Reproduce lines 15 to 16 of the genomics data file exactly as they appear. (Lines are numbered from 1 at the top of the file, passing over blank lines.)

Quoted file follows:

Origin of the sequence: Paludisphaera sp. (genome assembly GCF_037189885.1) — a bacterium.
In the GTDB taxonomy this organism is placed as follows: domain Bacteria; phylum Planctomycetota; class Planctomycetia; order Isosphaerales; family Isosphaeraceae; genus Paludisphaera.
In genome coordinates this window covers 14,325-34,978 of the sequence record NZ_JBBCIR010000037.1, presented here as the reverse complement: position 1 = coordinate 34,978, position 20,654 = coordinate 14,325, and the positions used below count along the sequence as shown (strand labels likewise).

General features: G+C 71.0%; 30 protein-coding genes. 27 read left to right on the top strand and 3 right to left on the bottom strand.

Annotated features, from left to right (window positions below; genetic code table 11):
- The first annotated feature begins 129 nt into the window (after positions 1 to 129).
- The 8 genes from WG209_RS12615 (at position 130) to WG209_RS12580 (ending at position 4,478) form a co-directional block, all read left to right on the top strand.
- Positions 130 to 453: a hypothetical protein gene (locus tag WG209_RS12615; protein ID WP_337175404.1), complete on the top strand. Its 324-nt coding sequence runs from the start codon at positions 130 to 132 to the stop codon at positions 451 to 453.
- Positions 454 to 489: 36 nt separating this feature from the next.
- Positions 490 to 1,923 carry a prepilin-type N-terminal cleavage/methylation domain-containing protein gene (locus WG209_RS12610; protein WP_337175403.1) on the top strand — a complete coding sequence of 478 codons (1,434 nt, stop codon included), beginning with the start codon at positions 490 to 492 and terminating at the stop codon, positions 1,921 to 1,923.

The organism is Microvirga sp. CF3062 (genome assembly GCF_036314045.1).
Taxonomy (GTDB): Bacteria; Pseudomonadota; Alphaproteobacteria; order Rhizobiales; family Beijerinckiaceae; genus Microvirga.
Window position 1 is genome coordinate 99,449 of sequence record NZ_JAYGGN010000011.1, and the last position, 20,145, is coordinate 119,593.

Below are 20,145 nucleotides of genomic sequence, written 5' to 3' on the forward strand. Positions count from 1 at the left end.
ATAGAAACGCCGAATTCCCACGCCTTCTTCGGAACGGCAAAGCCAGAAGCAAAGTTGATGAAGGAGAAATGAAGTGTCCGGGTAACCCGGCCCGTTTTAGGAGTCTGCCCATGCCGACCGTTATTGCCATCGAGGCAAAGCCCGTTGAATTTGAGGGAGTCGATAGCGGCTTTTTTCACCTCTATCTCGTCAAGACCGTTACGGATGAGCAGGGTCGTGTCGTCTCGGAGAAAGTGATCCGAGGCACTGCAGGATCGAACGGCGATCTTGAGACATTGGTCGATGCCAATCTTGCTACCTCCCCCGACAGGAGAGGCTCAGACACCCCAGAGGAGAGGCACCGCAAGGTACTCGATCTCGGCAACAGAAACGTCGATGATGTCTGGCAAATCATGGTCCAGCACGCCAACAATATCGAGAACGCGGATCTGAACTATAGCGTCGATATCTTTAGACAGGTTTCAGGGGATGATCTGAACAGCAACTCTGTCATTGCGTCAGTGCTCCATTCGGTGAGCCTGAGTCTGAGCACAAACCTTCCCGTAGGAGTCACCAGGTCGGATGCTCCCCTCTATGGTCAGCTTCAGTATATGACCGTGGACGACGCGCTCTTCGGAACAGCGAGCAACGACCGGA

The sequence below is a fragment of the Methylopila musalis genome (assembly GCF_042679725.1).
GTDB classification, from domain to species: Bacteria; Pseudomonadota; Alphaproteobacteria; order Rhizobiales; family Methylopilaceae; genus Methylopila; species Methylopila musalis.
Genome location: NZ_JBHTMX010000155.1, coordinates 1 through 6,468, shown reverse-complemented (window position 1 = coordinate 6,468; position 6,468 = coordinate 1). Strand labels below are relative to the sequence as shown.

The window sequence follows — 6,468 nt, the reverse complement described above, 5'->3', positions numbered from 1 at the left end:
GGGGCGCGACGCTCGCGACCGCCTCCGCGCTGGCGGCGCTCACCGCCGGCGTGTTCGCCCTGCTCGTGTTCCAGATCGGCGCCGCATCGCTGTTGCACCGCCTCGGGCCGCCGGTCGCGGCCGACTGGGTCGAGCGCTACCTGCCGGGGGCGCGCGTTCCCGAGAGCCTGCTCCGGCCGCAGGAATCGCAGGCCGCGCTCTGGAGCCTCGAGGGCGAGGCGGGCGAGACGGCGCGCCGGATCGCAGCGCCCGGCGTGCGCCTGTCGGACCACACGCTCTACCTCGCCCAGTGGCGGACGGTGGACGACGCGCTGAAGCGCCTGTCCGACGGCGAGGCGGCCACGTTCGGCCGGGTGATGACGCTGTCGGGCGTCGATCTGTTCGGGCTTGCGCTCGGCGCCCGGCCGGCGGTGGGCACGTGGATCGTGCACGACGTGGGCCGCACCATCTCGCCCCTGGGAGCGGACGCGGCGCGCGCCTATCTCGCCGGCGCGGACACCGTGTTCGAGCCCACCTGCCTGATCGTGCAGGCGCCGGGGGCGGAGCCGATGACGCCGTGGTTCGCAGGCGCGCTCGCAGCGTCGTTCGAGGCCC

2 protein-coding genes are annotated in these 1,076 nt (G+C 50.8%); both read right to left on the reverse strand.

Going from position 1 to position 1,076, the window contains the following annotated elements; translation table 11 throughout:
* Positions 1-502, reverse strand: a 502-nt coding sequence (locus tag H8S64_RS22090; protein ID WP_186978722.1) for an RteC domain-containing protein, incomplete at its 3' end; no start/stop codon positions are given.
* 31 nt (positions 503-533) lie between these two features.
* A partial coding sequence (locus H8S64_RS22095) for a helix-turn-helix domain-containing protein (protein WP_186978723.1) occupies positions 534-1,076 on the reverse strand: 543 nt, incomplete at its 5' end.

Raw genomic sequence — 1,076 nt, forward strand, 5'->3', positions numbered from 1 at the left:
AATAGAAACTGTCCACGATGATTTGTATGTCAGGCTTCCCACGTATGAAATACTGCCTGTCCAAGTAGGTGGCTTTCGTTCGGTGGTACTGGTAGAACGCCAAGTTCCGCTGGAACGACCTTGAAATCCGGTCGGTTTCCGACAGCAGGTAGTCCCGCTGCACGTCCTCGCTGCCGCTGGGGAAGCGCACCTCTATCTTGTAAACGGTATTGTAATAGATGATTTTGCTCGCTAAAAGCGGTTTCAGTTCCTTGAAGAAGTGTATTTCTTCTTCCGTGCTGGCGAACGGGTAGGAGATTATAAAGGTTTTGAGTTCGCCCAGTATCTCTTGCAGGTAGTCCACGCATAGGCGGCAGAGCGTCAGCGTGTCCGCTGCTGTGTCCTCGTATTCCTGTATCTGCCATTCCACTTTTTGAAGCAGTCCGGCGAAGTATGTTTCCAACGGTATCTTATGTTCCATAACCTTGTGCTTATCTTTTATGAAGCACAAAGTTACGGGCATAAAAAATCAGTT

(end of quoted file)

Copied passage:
ATAGAAACGCCGAATTCCCACGCCTTCTTCGGAACGGCAAAGCCAGAAGCAAAGTTGATGAAGGAGAAATGAAGTGTCCGGGTAACCCGGCCCGTTTTAGGAGTCTGCCCATGCCGACCGTTATTGCCATCGAGGCAAAGCCCGTTGAATTTGAGGGAGTCGATAGCGGCTTTTTTCACCTCTATCTCGTCAAGACCGTTACGGATGAGCAGGGTCGTGTCGTCTCGGAGAAAGTGATCCGAGGCACTGCAGGATCGAACGGCGATCTTGAGACATTGGTCGATGCCAATCTTGCTACCTCCCCCGACAGGAGAGGCTCAGACACCCCAGAGGAGAGGCACCGCAAGGTACTCGATCTCGGCAACAGAAACGTCGATGATGTCTGGCAAATCATGGTCCAGCACGCCAACAATATCGAGAACGCGGATCTGAACTATAGCGTCGATATCTTTAGACAGGTTTCAGGGGATGATCTGAACAGCAACTCTGTCATTGCGTCAGTGCTCCATTCGGTGAGCCTGAGTCTGAGCACAAACCTTCCCGTAGGAGTCACCAGGTCGGATGCTCCCCTCTATGGTCAGCTTCAGTATATGACCGTGGACGACGCGCTCTTCGGAACAGCGAGCAACGACCGGA

The sequence below is a fragment of the Methylopila musalis genome (assembly GCF_042679725.1).